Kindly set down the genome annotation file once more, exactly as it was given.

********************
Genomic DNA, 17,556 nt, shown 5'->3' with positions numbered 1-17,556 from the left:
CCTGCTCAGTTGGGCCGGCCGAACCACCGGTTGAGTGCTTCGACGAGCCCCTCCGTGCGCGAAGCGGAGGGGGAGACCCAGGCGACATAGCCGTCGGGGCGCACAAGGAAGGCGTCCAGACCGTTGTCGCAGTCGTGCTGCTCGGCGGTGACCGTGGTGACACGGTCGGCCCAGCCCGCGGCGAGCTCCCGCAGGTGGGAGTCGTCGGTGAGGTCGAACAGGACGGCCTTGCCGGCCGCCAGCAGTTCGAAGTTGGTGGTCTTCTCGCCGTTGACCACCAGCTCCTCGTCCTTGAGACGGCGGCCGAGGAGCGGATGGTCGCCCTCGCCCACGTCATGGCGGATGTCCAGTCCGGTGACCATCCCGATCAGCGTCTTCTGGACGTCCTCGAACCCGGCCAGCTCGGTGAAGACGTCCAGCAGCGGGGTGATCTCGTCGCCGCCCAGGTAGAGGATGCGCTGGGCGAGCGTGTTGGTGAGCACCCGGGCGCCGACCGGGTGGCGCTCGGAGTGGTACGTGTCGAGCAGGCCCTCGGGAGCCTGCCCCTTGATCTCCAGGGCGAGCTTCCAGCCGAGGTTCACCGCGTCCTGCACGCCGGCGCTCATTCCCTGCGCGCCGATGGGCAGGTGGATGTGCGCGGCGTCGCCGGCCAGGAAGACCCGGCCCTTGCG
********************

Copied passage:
Genomic DNA, 17,556 nt, shown 5'->3' with positions numbered 1-17,556 from the left:
CCTGCTCAGTTGGGCCGGCCGAACCACCGGTTGAGTGCTTCGACGAGCCCCTCCGTGCGCGAAGCGGAGGGGGAGACCCAGGCGACATAGCCGTCGGGGCGCACAAGGAAGGCGTCCAGACCGTTGTCGCAGTCGTGCTGCTCGGCGGTGACCGTGGTGACACGGTCGGCCCAGCCCGCGGCGAGCTCCCGCAGGTGGGAGTCGTCGGTGAGGTCGAACAGGACGGCCTTGCCGGCCGCCAGCAGTTCGAAGTTGGTGGTCTTCTCGCCGTTGACCACCAGCTCCTCGTCCTTGAGACGGCGGCCGAGGAGCGGATGGTCGCCCTCGCCCACGTCATGGCGGATGTCCAGTCCGGTGACCATCCCGATCAGCGTCTTCTGGACGTCCTCGAACCCGGCCAGCTCGGTGAAGACGTCCAGCAGCGGGGTGATCTCGTCGCCGCCCAGGTAGAGGATGCGCTGGGCGAGCGTGTTGGTGAGCACCCGGGCGCCGACCGGGTGGCGCTCGGAGTGGTACGTGTCGAGCAGGCCCTCGGGAGCCTGCCCCTTGATCTCCAGGGCGAGCTTCCAGCCGAGGTTCACCGCGTCCTGCACGCCGGCGCTCATTCCCTGCGCGCCGATGGGCAGGTGGATGTGCGCGGCGTCGCCGGCCAGGAAGACCCGGCCCTTGCG